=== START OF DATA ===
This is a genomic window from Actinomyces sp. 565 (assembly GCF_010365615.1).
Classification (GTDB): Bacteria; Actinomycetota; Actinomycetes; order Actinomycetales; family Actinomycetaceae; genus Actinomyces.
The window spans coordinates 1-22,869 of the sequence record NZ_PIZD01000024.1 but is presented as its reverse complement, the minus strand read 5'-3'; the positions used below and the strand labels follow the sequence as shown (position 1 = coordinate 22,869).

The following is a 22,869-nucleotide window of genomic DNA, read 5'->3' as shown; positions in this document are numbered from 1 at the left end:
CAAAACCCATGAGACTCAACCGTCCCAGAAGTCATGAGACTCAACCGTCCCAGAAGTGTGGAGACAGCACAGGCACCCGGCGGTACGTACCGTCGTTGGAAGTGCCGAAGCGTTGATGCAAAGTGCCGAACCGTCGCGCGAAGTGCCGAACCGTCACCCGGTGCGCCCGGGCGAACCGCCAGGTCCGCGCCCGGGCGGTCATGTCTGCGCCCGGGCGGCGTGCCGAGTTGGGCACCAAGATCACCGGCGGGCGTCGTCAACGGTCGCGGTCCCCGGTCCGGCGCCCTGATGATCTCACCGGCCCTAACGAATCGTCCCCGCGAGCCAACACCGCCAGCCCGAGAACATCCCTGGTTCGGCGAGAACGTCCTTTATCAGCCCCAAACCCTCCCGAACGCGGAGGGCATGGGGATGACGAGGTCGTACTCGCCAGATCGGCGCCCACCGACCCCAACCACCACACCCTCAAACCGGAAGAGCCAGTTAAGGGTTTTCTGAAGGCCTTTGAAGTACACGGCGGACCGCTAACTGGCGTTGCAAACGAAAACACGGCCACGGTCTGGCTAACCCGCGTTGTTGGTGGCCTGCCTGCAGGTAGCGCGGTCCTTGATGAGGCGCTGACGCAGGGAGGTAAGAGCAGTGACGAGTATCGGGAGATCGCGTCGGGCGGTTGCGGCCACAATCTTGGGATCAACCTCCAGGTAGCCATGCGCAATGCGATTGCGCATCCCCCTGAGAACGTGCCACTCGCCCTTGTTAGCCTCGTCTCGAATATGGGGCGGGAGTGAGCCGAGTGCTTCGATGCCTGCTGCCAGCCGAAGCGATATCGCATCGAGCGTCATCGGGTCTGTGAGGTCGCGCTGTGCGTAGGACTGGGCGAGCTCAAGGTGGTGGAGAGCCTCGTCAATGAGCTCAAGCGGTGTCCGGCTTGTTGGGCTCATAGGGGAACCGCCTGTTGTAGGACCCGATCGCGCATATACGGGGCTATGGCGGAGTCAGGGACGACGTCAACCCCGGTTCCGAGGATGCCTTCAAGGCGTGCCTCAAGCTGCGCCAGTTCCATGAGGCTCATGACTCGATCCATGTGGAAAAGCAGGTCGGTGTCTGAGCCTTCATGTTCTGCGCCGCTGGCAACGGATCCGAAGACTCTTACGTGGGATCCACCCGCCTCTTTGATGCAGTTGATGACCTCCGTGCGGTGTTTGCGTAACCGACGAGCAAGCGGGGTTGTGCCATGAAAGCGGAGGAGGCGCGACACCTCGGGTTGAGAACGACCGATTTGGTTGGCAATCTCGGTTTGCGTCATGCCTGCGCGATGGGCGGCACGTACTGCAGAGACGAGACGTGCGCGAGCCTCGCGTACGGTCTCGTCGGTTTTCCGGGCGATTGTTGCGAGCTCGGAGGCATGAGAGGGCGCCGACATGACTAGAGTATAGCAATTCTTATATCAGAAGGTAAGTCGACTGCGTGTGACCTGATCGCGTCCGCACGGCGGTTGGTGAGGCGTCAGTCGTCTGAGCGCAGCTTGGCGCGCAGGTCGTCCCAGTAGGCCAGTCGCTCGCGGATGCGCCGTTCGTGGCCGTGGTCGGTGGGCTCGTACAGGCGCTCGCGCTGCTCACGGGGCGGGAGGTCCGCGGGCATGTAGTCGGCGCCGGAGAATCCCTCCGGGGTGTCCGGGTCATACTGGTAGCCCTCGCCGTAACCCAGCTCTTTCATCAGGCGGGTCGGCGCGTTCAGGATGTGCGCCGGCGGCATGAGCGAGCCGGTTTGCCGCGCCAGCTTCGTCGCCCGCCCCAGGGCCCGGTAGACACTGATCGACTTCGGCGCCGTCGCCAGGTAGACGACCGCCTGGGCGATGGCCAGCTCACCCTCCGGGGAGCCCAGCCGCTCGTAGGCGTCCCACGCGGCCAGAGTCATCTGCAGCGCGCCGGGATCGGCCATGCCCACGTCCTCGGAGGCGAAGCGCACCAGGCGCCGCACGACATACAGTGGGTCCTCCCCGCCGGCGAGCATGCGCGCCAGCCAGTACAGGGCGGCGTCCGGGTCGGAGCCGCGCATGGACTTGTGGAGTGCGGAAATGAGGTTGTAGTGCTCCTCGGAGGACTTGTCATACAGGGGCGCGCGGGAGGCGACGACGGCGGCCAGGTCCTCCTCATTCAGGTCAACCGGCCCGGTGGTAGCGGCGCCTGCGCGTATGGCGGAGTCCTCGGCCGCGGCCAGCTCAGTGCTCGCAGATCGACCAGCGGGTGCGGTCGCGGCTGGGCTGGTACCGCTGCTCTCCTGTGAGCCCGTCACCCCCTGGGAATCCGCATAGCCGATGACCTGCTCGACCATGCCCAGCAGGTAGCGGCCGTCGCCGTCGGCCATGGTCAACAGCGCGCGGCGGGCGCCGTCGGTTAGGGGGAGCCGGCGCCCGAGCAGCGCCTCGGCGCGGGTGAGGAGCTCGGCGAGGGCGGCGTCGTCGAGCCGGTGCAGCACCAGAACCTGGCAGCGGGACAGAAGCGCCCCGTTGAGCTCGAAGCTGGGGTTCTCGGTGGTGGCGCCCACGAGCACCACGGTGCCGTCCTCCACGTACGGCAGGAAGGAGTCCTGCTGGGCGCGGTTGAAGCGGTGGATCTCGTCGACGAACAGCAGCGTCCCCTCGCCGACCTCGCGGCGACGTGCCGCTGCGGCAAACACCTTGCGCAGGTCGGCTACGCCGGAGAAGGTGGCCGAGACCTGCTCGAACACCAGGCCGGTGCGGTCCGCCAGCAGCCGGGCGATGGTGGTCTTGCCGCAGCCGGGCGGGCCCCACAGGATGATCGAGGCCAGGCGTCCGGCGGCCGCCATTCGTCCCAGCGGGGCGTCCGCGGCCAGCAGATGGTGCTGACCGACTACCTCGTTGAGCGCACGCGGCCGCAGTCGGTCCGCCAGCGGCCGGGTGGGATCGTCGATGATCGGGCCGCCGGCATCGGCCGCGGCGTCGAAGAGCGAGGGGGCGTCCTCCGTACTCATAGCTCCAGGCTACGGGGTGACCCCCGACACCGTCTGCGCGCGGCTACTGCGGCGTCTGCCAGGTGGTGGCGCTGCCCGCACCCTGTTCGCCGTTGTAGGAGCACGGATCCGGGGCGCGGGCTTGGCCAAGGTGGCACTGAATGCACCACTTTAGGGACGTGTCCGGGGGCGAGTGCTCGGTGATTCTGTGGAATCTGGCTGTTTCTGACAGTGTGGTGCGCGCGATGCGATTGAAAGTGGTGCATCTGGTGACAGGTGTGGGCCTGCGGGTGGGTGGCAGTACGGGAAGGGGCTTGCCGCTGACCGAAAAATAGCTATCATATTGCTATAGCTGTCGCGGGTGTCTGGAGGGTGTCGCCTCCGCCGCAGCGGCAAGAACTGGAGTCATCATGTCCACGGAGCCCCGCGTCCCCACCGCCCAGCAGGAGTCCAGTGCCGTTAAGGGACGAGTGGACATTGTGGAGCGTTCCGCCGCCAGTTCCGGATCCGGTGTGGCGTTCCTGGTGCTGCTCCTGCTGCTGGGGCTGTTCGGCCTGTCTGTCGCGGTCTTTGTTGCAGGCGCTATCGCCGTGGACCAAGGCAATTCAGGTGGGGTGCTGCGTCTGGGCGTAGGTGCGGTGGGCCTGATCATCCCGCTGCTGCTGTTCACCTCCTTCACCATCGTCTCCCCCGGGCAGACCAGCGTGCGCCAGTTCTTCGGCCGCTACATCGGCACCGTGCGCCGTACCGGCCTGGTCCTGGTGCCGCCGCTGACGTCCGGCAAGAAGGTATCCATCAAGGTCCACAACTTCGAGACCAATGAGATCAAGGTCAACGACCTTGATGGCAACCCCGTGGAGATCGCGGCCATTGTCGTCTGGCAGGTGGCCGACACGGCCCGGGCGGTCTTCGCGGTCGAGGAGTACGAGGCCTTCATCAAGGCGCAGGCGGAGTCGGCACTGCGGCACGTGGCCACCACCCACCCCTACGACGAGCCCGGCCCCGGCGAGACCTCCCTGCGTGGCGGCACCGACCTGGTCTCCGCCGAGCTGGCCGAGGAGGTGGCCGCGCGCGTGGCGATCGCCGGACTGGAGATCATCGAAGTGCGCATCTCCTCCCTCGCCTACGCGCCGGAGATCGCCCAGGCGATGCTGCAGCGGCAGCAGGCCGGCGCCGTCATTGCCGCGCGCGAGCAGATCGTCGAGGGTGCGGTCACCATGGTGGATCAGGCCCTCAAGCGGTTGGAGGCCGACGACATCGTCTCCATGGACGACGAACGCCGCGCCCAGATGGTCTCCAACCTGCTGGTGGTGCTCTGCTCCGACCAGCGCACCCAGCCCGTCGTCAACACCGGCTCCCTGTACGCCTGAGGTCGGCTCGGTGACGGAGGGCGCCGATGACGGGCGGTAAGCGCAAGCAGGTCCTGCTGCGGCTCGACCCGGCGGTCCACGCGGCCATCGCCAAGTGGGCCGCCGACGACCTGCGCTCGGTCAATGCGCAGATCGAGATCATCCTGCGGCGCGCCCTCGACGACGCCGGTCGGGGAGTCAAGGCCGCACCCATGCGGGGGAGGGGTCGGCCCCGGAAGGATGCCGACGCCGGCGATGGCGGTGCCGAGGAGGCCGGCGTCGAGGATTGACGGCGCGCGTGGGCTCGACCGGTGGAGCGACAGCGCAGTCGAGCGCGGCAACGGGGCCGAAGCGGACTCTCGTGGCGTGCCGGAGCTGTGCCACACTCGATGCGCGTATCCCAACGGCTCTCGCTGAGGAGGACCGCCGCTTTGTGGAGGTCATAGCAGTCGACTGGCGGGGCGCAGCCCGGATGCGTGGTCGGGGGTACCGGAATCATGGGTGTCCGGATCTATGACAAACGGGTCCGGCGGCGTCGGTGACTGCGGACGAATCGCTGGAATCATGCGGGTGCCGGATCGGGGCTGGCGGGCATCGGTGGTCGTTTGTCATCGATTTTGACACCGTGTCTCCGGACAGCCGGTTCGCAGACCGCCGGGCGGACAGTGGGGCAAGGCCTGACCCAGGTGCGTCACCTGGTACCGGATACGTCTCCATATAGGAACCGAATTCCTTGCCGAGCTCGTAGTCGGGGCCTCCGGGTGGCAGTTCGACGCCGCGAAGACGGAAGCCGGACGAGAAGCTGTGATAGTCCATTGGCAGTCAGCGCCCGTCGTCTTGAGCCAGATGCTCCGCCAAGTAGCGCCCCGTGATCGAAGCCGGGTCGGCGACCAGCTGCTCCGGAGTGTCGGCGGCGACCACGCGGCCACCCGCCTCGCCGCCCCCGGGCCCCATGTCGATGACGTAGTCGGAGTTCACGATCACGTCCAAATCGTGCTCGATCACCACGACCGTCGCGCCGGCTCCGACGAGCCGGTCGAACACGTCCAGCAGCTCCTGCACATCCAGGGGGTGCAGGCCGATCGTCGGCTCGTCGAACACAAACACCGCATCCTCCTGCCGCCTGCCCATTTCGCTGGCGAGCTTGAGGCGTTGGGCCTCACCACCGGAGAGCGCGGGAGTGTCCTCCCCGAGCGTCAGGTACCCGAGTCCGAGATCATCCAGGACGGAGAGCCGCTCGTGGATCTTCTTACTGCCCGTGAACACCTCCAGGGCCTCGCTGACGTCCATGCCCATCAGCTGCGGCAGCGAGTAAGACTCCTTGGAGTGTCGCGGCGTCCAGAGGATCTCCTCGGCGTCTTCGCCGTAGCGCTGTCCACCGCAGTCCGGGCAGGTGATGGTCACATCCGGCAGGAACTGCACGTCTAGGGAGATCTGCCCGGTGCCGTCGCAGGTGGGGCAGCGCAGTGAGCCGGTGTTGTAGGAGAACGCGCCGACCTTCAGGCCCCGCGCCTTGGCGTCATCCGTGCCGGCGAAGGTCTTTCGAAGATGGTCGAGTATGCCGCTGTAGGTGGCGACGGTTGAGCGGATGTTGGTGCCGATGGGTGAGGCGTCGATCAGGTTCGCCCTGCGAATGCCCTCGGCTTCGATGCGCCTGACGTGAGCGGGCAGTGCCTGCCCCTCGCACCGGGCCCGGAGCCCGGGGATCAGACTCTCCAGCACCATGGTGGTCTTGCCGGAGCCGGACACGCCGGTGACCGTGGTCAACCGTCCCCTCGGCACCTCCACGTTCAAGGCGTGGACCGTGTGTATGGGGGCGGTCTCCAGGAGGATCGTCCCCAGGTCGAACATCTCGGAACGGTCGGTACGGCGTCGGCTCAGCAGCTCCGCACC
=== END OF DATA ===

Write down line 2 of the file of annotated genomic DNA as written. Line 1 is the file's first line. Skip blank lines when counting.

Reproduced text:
Classification (GTDB): Bacteria; Actinomycetota; Actinomycetes; order Actinomycetales; family Actinomycetaceae; genus Actinomyces.